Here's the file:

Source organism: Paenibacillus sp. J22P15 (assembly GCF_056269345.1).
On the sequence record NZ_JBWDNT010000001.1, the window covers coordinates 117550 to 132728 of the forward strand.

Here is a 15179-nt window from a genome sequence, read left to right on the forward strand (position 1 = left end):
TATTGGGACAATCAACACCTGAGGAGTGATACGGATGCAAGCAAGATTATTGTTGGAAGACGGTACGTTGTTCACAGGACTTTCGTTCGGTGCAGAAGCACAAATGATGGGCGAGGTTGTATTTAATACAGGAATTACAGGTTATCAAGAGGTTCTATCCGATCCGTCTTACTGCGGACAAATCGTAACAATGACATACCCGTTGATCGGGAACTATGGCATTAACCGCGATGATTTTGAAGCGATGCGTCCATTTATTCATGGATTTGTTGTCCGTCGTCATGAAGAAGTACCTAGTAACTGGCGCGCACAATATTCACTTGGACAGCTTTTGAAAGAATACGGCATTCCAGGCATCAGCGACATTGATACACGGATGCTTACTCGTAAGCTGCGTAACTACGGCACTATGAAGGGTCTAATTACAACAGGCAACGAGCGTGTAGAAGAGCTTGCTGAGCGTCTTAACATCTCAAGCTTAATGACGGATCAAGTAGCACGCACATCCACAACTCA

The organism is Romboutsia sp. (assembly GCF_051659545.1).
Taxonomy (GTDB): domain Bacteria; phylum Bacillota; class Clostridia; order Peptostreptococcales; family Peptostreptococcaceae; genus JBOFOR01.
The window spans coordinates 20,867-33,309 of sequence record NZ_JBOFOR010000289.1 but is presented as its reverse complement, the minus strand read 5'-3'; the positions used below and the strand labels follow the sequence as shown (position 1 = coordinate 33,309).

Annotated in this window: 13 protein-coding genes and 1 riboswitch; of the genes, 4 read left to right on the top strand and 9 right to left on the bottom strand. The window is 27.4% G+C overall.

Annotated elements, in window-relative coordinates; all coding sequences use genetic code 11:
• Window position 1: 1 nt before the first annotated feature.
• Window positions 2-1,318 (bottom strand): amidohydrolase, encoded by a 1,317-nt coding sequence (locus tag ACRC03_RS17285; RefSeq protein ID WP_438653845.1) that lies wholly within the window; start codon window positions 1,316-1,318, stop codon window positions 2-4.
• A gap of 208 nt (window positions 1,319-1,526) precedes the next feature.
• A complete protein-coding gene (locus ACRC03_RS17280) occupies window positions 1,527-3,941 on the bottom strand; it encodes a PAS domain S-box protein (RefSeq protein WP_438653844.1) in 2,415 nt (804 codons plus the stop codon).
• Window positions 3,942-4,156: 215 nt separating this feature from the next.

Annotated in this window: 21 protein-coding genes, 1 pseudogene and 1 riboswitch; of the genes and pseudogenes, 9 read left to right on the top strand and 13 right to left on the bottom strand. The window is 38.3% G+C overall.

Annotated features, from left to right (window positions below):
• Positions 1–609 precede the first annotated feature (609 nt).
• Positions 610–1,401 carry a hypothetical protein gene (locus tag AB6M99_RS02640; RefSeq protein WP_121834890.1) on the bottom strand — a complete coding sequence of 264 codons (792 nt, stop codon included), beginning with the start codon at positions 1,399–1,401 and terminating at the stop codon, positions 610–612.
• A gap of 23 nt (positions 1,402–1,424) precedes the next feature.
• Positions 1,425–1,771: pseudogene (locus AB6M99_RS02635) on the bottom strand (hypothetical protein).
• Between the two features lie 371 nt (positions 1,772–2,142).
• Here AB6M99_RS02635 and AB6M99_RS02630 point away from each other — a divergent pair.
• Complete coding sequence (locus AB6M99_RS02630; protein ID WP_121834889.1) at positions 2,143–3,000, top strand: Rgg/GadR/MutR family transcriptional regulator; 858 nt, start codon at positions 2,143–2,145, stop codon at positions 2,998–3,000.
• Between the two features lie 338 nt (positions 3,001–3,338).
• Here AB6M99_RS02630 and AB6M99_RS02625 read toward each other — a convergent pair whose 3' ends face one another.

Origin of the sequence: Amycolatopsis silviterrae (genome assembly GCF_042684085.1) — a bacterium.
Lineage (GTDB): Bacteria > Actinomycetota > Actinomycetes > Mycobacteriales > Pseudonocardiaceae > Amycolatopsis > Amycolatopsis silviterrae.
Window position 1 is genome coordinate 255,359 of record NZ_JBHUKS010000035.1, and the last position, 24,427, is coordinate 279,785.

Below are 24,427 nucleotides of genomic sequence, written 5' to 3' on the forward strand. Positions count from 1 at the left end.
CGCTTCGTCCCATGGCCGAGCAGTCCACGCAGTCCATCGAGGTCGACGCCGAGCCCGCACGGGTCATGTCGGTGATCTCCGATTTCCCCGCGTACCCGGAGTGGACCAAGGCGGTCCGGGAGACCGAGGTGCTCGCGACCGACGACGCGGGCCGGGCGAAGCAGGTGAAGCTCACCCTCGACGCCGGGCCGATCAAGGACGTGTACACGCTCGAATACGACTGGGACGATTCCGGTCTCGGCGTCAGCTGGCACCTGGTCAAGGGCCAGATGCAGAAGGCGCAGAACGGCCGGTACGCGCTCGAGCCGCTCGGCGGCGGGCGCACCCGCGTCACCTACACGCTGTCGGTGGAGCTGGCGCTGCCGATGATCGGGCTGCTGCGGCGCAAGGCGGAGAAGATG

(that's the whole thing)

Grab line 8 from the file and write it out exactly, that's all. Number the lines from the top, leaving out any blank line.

Annotated in this window: 13 protein-coding genes and 1 riboswitch; of the genes, 4 read left to right on the top strand and 9 right to left on the bottom strand. The window is 27.4% G+C overall.